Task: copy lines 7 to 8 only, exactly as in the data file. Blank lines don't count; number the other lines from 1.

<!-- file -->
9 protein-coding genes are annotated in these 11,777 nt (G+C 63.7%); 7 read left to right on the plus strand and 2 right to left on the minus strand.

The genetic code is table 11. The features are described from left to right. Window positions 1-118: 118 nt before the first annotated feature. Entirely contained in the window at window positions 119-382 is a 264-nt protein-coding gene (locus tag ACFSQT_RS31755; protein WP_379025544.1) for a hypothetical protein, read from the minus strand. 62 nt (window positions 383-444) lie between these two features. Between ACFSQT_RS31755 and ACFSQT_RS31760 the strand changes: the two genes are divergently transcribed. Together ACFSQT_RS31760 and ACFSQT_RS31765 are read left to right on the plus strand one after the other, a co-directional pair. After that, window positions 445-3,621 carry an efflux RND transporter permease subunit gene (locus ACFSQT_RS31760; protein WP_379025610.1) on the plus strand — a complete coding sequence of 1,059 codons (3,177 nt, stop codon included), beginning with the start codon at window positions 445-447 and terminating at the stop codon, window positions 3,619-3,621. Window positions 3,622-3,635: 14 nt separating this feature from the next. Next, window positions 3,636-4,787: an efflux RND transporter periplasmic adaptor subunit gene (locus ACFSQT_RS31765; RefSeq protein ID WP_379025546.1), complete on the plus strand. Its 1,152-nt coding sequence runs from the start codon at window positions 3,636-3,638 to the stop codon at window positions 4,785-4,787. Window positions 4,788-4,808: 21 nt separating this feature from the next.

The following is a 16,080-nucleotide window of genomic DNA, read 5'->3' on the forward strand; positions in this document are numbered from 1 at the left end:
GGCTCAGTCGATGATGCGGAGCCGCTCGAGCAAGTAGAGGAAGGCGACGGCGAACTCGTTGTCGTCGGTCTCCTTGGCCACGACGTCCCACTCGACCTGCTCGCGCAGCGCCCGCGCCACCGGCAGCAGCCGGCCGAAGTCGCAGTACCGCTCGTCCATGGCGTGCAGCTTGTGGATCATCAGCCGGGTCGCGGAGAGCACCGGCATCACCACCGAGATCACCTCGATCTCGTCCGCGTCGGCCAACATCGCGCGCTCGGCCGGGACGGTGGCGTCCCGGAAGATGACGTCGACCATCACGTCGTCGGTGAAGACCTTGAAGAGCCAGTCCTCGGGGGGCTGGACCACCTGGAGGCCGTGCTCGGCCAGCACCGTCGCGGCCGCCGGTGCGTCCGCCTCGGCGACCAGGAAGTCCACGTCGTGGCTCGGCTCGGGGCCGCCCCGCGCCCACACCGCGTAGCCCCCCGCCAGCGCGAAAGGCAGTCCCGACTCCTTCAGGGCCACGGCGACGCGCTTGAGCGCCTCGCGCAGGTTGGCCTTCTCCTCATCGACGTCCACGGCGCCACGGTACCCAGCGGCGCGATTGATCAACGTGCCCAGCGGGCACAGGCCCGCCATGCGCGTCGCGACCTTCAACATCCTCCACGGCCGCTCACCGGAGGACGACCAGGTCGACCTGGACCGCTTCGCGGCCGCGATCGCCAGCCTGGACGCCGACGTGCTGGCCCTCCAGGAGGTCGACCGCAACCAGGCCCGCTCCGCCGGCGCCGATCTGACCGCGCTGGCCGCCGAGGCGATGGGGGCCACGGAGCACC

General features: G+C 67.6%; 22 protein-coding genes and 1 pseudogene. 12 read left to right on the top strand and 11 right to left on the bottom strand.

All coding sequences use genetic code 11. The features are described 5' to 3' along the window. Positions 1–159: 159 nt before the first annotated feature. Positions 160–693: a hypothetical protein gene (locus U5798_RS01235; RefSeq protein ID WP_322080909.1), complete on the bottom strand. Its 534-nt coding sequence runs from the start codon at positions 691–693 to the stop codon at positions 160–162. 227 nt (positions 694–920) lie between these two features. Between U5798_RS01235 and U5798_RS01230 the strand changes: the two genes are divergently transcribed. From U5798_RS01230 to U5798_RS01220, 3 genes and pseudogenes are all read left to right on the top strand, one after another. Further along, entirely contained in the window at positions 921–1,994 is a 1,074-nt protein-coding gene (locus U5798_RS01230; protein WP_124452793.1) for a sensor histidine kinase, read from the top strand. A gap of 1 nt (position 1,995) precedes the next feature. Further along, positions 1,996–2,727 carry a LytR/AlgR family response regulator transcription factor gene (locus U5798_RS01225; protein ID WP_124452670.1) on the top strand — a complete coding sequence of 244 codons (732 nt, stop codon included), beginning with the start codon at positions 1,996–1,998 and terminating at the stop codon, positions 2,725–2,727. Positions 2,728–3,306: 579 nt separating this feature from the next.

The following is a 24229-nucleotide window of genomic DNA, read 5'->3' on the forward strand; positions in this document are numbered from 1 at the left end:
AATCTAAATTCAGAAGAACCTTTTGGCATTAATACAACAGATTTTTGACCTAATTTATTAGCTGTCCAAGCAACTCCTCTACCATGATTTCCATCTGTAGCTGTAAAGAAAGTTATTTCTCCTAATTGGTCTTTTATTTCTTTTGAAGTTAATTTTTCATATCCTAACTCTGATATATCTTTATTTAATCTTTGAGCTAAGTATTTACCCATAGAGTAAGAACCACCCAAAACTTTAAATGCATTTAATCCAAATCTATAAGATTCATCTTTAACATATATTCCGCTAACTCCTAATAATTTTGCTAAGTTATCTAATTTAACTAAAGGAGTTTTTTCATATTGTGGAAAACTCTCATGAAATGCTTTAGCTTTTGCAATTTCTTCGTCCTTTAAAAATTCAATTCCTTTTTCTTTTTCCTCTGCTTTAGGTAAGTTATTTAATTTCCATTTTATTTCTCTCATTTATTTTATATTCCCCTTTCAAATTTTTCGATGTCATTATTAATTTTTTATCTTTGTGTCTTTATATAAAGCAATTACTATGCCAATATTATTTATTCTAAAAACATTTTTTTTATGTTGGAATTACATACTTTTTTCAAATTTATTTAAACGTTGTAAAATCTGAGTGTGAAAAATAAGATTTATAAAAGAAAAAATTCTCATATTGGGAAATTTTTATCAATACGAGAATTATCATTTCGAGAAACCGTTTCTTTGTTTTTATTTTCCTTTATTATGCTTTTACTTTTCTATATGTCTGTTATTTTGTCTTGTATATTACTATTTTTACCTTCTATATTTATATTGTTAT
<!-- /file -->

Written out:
The following is a 24229-nucleotide window of genomic DNA, read 5'->3' on the forward strand; positions in this document are numbered from 1 at the left end:
AATCTAAATTCAGAAGAACCTTTTGGCATTAATACAACAGATTTTTGACCTAATTTATTAGCTGTCCAAGCAACTCCTCTACCATGATTTCCATCTGTAGCTGTAAAGAAAGTTATTTCTCCTAATTGGTCTTTTATTTCTTTTGAAGTTAATTTTTCATATCCTAACTCTGATATATCTTTATTTAATCTTTGAGCTAAGTATTTACCCATAGAGTAAGAACCACCCAAAACTTTAAATGCATTTAATCCAAATCTATAAGATTCATCTTTAACATATATTCCGCTAACTCCTAATAATTTTGCTAAGTTATCTAATTTAACTAAAGGAGTTTTTTCATATTGTGGAAAACTCTCATGAAATGCTTTAGCTTTTGCAATTTCTTCGTCCTTTAAAAATTCAATTCCTTTTTCTTTTTCCTCTGCTTTAGGTAAGTTATTTAATTTCCATTTTATTTCTCTCATTTATTTTATATTCCCCTTTCAAATTTTTCGATGTCATTATTAATTTTTTATCTTTGTGTCTTTATATAAAGCAATTACTATGCCAATATTATTTATTCTAAAAACATTTTTTTTATGTTGGAATTACATACTTTTTTCAAATTTATTTAAACGTTGTAAAATCTGAGTGTGAAAAATAAGATTTATAAAAGAAAAAATTCTCATATTGGGAAATTTTTATCAATACGAGAATTATCATTTCGAGAAACCGTTTCTTTGTTTTTATTTTCCTTTATTATGCTTTTACTTTTCTATATGTCTGTTATTTTGTCTTGTATATTACTATTTTTACCTTCTATATTTATATTGTTAT